Taking a Stand for Peace and Justice After the Quebec City Shooting

  223 views

On Monday evening, January 31, a group of us from All Nations CRC and friends from my inter-church small group (it’s a wacky, mixed group) attended a vigil in downtown Halifax to honour the victims of the shooting at the Centre Culturel Islamique de Québec (CCIQ) in Sainte-Foy, a suburb of Quebec City. 

Why? Well, I preached on Micah 6:1-8 last Sunday and will preach on Isaiah 58 this coming Sunday (both from the lectionary) and both of these passages are teaching me and my friends that we’ve gotta keep our worship and actions lined up. Worship and justice belong together. (Actually, I’m pretty sure my friends knew this already.) 

Plus, Muslims are my neighbours. Not just because many Muslims immigrate to Halifax, but because I live beside a majid (what many of us non-Muslims often call a mosque).

It was a privilege. I have never done anything like this before. I’m not a political activist type of person; I was even a little nervous. But grieving with Muslim neighbours, as well as taking a stand for peace and justice, was important for me in living out my faith and in being a witness for Jesus. 

You can see in the photo that I held up a sign. A number of Muslims said “thank you” to me, and talked with me. 

Thank you, Jesus, that through your cross and resurrection you give us all hope when events around the world and in our neighbourhoods are frightening and depressing. Please come back. Maranatha.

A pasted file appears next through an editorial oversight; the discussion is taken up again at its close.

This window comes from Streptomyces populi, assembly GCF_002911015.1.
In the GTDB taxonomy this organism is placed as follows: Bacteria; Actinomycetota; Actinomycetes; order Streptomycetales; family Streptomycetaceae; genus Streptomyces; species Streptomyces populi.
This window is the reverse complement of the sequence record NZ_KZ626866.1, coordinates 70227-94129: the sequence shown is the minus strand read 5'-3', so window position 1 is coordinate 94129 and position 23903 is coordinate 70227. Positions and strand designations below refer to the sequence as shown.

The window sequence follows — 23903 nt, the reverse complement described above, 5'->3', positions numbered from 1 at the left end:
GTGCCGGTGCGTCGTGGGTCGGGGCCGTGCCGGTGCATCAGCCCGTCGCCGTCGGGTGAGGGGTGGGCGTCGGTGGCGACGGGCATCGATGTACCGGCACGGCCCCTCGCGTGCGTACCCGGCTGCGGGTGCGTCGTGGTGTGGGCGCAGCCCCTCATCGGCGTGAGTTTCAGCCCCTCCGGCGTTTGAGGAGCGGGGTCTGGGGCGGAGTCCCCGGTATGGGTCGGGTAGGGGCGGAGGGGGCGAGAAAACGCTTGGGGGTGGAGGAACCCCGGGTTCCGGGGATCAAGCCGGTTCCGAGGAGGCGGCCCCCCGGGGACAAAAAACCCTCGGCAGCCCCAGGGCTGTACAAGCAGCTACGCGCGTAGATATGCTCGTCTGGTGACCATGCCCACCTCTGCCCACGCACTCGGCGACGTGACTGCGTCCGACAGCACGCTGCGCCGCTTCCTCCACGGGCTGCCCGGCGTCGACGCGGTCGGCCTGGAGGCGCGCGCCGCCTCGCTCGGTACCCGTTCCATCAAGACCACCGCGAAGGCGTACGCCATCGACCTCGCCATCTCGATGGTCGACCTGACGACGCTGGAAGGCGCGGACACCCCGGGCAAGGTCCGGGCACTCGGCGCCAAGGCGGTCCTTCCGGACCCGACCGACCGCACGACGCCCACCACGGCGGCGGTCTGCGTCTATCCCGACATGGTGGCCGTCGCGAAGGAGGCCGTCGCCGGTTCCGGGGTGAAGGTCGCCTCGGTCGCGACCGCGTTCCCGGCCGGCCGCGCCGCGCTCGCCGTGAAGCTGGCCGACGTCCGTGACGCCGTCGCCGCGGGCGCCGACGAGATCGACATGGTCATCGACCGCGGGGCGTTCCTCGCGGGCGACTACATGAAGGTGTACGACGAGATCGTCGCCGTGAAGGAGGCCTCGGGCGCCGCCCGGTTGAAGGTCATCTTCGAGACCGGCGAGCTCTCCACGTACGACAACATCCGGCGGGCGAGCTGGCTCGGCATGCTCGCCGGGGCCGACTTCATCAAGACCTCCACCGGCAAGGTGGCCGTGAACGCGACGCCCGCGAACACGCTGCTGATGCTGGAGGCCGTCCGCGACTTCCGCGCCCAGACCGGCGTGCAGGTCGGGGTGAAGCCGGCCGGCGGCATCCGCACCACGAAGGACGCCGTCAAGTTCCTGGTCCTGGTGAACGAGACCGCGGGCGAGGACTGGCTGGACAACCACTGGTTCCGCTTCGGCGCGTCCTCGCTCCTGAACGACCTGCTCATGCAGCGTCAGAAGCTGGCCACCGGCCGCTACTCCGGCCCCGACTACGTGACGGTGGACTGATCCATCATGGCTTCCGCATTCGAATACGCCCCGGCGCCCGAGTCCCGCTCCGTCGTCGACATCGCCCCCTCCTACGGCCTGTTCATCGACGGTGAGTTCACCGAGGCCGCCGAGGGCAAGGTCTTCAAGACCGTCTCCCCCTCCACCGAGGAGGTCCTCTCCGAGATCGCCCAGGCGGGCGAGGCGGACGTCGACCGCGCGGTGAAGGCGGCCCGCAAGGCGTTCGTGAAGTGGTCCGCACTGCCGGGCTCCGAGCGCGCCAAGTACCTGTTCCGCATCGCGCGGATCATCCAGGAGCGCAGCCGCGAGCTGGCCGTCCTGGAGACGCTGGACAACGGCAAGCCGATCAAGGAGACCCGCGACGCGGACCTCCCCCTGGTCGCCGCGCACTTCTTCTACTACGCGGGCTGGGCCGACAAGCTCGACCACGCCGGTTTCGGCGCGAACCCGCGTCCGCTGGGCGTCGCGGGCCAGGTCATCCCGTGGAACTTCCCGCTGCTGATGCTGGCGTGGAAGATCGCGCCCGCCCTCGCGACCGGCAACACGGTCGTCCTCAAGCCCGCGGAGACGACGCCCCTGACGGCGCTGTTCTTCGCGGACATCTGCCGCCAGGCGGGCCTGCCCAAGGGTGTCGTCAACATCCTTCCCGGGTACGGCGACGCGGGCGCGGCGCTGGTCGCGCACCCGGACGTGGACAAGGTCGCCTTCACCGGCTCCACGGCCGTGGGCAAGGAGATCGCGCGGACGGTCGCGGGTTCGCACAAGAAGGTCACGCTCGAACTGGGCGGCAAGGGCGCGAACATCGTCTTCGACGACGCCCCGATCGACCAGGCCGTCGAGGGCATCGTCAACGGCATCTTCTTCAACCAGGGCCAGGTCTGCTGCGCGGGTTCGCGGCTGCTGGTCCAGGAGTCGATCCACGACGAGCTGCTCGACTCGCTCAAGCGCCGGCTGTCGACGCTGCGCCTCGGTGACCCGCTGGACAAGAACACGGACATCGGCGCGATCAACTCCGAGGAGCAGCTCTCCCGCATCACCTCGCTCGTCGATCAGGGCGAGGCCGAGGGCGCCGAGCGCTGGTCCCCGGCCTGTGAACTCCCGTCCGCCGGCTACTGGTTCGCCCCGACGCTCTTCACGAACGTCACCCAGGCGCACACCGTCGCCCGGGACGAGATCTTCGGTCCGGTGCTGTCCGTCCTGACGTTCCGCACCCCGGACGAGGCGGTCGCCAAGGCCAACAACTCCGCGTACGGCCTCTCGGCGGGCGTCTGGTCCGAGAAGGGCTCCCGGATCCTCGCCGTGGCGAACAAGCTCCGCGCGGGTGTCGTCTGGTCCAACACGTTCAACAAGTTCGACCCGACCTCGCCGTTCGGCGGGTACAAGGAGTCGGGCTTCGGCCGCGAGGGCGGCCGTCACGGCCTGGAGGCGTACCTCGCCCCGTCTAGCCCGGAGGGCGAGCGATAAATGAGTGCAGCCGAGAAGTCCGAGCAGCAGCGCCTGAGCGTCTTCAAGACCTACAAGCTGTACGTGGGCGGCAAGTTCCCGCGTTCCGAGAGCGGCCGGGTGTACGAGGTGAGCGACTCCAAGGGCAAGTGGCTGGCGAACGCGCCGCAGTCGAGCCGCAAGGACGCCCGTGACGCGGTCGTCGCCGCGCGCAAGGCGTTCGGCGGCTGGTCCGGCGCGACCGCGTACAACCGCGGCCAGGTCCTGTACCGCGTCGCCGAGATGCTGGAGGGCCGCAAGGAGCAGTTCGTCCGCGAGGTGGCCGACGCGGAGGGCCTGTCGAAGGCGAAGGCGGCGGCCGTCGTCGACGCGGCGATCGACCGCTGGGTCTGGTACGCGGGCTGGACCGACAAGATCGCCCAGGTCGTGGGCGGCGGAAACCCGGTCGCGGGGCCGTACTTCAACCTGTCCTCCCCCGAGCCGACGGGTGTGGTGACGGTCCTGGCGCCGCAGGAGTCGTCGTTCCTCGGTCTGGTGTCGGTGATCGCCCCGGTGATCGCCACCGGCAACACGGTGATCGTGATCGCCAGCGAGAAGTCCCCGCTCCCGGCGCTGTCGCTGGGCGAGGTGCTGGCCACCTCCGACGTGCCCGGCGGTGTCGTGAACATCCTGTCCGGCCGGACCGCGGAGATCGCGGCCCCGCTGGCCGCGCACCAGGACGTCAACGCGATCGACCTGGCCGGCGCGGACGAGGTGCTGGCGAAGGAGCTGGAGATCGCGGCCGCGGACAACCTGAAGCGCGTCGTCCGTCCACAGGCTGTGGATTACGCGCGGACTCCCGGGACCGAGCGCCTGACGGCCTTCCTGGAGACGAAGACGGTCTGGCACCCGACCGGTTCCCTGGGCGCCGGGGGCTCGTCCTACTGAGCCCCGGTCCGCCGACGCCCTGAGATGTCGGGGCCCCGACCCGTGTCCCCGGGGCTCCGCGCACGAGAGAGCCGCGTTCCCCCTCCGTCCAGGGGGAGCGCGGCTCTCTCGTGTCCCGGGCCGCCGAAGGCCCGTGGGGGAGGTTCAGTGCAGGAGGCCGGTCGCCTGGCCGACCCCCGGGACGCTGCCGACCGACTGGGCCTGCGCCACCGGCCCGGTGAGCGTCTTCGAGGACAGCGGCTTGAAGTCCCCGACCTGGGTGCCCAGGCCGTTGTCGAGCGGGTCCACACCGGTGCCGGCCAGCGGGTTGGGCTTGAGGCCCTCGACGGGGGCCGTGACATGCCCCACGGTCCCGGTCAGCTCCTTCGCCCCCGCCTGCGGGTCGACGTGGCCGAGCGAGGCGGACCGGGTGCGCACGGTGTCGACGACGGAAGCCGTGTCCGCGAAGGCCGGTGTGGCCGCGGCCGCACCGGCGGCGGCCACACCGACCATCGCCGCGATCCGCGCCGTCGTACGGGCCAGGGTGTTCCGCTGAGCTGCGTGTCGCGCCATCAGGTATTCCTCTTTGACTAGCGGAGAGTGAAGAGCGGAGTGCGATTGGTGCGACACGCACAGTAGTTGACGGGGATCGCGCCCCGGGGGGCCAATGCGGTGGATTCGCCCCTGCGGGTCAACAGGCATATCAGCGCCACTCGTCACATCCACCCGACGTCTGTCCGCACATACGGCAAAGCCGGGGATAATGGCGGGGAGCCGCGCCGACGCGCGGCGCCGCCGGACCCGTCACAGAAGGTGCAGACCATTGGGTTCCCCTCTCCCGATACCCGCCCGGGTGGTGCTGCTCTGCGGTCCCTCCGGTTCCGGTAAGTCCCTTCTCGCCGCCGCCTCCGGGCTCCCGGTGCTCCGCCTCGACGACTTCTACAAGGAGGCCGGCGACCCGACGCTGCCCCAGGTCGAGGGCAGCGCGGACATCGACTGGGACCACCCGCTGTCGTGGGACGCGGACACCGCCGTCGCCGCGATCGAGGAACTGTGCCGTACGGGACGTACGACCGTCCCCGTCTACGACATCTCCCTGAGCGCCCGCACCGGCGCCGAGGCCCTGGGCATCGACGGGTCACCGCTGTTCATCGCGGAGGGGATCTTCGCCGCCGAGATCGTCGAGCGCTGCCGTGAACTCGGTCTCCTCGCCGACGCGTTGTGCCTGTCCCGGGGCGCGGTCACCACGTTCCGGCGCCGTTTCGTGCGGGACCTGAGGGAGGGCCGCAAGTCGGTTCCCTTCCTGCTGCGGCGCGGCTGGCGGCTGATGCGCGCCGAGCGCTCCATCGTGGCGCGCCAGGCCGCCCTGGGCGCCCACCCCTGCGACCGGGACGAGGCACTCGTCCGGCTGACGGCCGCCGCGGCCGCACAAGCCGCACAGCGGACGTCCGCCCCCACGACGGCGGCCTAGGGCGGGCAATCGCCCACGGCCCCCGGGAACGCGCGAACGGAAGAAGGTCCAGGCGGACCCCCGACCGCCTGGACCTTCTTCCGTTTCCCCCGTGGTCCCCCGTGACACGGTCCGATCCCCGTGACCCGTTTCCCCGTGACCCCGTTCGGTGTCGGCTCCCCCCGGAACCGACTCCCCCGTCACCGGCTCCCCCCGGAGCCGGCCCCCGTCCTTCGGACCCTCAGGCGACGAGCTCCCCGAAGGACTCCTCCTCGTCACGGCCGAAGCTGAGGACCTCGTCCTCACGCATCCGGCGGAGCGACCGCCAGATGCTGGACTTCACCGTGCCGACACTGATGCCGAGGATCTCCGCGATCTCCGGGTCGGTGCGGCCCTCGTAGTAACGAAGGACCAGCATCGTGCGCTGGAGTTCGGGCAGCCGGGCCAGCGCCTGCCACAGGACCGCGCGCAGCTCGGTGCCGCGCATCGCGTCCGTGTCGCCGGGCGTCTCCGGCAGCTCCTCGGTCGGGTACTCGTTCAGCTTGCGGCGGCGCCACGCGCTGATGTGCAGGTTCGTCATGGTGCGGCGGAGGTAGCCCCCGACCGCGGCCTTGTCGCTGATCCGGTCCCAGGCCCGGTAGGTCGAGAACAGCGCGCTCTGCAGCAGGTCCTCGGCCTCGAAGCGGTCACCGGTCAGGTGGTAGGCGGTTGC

Posted in:
  • Ministry in Canada
  • Social Justice
  • Blog
Image Credit

Let's Discuss…

We love your comments! Thanks for your help upholding the Community Guidelines to make this an encouraging and respectful community for everyone.
Participant

Thanks, Dave. I don't know how many others participated in similar events, but in St. Catharines I know both Jubilee Fellowship and Covenant  CRCs sent email invitations to all on their lists, inviting people to participate in a vigil downtown. We gathered in front of city hall, the imam led prayers for Muslims, who bowed on the ground facing east. The prayers were followed by brief, fitting speeches/comments by several political leaders. From city hall we moved, many carrying candles, with police traffic patrol to the mosque about one kilometre away. There the imam welcomed the marchers, led recited passages from the Quran in Arabic, then translated them to English. Those he recited shared Christian and Jewish moral and spiritual values and principles. As well, three Christian clergypersons made brief speeches, ending with a prayer or blessing. The mosque congregation had several large containers of Tim Hortons coffee and boxes and boxes of Timbits, but there were far too many people--and there was no multiplying of coffee and Timbits, though that would have been a really nice touch. The next day the St. Catharines Standard said about 500 people attended, though I think that was well under, because the column of walkers stretched three blocks, occupying one land of Church Street--with about 10 persons in each row. During and after the ceremony at the mosque, members of the congregation walked through the crowd thanking attendees for showing up. It was a blessed occasion caused by a great wickedeness and hatred. I was very pleased to see at least 15 folks from local CRCs and I might not have seen anywhere near all.

  

      Stay Strong David ! Muslims are my friends also !....Dean Koldenhoven Palos Heights, IL

© 2014 Christian Reformed Church in North America. All rights reserved.
For website questions or corrections, use the feedback tab at right or contact us.